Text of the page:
And now, the story of a wealthy queen who frost everything. And her one sister who had no choice but to save them all from weather. It’s Frozen.
(Warning: Frozen spoilers to follow)
We expect every contemporary animated movie to sport a layer of comedy just for the adults in the audience. While the kids are mesmerized by the magic and kept giddy over the screwball sight gags, the parents, older siblings, and babysitters are kept from dozing off by double entendres, relationship humor, and — most of all — sly pop culture references. The Shrek films upped the ante on this trade, and many a big screen cartoon has followed suit since. But Frozen gives us something unprecedented: numerous direct references to Arrested Development.
Admittedly, they’re subtle. So subtle that I wondered, leaving the theater after my dazzling experience with Frozen (these instances aside, I absolutely loved it, as did our reviewer Hans Morgenstern), if I was just reading too deeply into a few innocent gags. But right behind me out of the auditorium were two men about my age dicussing the very topic that was haunting me. “Did you notice all the Arrested Development jokes?” one said to the other. That’s proof enough for me. So here they are.
The Chicken Dance
Early on in the story, the Scandinavian town of Arendelle is invited inside the new queen Elsa’s (Idina Menzel) palace walls to attend her coronation party. This is when we meet Alan Tudyk’s obnoxious autocrat, the Duke of Weselton — the character responsible for a good supply of Frozen‘s villainy as well as the first and third Arrested Development references. The Duke insists upon a dance with Elsa’s sister, Princess Anna (Kristen Bell, the hero of the piece), bouncing around her in an animalistic fashion… one of which he is well aware. The Duke boasts openly about his feral rhythm, likening his movements (with pride) to the graceful chicken. But as he delivers this line, the Duke takes a posture that doesn’t quite resemble that of any ordinary chicken… with his fingers fanned out atop his head and his legs jutting to either side, the Duke’s chicken is almost identical to that dreamt up by one Lindsay Fünke in her rendition of the Bluth family Chicken Dance.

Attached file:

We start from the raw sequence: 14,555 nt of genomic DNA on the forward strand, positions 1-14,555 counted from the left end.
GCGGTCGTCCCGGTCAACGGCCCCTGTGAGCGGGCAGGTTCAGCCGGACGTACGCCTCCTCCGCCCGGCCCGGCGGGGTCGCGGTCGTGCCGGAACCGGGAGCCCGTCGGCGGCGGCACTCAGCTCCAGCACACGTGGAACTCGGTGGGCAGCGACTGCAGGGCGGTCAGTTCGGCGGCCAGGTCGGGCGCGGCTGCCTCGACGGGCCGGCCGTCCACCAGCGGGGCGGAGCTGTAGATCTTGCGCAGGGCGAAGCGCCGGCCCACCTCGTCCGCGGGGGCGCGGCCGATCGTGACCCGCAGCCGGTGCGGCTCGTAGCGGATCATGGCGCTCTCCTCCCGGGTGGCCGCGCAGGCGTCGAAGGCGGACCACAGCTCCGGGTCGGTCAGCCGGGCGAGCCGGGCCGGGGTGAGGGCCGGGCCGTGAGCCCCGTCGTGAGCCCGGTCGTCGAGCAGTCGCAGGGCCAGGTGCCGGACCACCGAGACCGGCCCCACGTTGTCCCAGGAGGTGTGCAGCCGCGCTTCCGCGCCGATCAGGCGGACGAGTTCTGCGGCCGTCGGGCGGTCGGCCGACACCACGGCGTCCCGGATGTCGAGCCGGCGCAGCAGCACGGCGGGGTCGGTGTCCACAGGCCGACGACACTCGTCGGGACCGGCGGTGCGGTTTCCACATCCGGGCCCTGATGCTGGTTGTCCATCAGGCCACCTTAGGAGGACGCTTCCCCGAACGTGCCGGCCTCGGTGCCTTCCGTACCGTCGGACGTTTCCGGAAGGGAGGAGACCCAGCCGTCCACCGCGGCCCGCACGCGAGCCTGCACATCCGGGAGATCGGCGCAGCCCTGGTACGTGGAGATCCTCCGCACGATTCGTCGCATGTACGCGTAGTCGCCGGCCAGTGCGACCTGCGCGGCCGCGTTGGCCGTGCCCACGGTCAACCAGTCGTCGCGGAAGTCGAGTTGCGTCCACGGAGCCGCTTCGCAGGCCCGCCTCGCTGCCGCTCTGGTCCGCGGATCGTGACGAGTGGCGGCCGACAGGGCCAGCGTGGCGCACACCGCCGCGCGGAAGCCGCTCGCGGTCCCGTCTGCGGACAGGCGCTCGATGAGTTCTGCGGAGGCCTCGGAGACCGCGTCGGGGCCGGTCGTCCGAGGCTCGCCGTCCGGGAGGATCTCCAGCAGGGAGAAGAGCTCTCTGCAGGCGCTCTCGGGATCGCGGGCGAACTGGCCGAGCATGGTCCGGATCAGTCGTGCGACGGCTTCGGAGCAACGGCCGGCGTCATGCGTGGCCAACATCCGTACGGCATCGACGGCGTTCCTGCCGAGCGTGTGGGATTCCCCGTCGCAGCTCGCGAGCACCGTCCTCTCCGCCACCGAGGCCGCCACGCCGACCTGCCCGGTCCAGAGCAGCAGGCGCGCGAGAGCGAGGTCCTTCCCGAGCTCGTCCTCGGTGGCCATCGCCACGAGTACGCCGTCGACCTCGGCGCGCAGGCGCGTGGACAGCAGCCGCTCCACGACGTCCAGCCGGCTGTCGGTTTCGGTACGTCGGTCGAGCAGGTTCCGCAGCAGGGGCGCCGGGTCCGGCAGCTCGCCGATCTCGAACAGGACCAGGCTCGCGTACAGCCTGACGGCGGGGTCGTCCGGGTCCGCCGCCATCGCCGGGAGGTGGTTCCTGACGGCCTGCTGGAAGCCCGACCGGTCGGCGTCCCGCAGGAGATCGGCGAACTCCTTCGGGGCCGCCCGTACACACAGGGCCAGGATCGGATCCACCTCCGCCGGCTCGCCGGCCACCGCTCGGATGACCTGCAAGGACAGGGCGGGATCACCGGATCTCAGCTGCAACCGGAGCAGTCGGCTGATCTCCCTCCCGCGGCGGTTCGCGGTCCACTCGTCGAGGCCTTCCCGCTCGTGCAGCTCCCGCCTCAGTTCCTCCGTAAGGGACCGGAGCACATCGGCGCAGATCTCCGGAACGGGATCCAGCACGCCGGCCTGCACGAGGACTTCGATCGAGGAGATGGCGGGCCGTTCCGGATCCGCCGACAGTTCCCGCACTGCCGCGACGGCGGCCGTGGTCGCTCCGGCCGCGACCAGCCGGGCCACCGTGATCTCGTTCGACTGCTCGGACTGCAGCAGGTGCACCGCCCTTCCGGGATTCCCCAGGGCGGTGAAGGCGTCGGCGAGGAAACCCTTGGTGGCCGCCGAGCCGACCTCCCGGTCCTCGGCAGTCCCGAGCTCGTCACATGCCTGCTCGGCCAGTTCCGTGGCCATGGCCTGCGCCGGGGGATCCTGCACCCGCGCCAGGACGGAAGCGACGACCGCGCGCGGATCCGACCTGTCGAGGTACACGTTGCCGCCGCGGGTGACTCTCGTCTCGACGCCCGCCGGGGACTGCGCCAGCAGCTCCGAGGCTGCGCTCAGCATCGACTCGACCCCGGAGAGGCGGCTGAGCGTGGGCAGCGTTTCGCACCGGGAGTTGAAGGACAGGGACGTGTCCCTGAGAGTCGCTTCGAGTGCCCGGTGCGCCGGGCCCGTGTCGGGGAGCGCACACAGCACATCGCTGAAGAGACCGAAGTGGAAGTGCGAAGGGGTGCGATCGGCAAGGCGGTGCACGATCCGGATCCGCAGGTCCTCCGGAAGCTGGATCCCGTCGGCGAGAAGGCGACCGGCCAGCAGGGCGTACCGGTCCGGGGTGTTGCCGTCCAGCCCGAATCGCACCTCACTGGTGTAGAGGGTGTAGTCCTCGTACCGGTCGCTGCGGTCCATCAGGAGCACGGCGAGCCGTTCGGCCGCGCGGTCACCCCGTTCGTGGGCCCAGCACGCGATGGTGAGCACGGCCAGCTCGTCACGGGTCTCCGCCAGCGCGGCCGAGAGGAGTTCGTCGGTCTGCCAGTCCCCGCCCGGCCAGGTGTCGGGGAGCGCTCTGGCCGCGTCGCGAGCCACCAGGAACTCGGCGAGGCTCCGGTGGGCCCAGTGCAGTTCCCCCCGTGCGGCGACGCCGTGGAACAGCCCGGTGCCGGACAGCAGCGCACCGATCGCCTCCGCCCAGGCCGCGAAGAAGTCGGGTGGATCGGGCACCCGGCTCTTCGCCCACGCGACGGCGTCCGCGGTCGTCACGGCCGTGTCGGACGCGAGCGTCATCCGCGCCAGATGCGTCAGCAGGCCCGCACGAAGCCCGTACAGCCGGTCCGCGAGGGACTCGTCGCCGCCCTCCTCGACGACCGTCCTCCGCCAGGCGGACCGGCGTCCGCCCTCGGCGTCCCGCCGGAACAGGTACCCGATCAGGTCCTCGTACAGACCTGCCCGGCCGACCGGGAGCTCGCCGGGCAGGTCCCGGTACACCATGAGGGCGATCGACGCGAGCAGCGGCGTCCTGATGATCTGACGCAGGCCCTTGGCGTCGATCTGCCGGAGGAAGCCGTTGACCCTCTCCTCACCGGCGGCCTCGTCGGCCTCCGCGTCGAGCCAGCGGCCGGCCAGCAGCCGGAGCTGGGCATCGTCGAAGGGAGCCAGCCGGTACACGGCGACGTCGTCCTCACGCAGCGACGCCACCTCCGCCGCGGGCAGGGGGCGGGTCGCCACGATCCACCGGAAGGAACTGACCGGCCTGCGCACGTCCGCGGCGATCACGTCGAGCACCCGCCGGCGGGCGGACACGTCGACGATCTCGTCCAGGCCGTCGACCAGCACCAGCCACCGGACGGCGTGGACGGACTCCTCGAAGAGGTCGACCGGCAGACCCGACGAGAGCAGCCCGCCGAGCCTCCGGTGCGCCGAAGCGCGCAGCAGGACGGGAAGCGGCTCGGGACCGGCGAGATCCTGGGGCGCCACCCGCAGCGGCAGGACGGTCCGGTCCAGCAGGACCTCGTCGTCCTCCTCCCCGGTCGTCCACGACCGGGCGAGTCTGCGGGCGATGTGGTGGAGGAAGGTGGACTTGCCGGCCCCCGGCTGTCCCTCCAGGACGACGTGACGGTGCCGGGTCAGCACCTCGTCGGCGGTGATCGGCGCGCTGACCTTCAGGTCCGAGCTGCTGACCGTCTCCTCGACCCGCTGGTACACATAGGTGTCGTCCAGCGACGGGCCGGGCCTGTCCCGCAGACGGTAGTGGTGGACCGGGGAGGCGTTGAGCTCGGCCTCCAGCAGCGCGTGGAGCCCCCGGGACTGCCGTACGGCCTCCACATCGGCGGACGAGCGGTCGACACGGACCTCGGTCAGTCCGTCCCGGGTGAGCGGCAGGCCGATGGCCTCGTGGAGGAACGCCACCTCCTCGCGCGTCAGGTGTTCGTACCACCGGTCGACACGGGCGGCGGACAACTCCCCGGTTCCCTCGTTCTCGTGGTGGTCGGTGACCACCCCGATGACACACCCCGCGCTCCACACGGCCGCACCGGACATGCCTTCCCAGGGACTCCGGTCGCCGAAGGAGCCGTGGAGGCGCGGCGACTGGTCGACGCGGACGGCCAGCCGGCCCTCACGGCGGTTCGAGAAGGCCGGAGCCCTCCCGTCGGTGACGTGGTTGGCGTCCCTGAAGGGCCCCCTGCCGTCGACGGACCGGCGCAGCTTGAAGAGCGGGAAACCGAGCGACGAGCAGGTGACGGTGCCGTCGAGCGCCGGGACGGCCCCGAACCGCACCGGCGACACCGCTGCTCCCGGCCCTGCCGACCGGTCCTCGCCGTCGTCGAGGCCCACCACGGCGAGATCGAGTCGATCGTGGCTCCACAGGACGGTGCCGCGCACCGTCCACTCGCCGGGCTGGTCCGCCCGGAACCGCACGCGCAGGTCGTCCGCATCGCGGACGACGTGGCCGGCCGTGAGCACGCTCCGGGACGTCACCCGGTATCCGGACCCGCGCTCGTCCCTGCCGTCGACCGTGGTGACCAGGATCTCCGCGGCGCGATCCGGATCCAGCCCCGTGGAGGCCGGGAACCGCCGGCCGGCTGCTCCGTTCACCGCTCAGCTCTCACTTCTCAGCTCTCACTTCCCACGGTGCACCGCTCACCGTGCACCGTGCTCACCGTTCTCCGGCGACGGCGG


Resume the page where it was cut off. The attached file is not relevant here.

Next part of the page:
Finish Each Other’s…
Okay, maybe it was just a coincidence. Maybe the animators were simply opting for the funniest way in which the squirmy Duke might contort his body. That’s what I figured… until just a few minutes later, when Anna and her newfound love Prince Hans (Santino Fontana) break into their romantic duet, singing enthusiastically about just how compatible they are. The true measure of compatibility is exhibited in this couplet:
Hans: It’s like we finish each other’s…
Okay, wait a minute, now that’s a joke torn directly from an episode of Arrested Development. When Michael Bluth rattles on about the inspired connection he has found in a woman he believes to be his estranged sister, reveling in this fact that he and this relative stranger Nellie “finish each other’s…”, Michael’s non-estranged sister chimes in with the conclusive “sandwiches?”
Could it be that a pattern is amounting, or is this just wishful thinking? Maybe I didn’t catch the Duke’s chicken dance quite right, allowing my AD fandom to inform how I interpreted his quick movements. And sure, that sandwich gag might have originated on Arrested, but I seem to recall its subsequent adoption by other comedic entities (Community, for one, subbing out “sandwiches” in favor of “pie”). I was teetering on the edge of believing that Frozen could, in fact, be fostering a running gag for Arrested Development devotees. At this point in the film, all I needed was one minor gust of wind to force me over. And then it came.
“She’s a mooonsteeer!” Yes. Once recognizing the powers of creating snow that lived within Elsa, the nefarious Duke belted this condemnation in a tone a little too reminiscent of one self-loathing, hook-handed Buster Bluth. And it was so. It couldn’t all have been an accident.
The last AD nod I noticed was, admittedly, the flimsiest. Fleeing the wrath of the frightened and enraged townspeople, Elsa sprints away over a liquid lake that freezes upon her contact with it. If it weren’t for the three preceding gags, I wouldn’t have entertained the thought that this might be a reference to Rita Leeds’ (Charlize Theron) illusionary stroll across the surface of a swimming pool and her cinematic brainchild The Ocean Walker (itself all a reference to the ’79 film Being There).
I’ll give you that this one is quite a stretch… but the other three? All in such rapid succession? You’re gonna tell me that those aren’t Arrested Development references?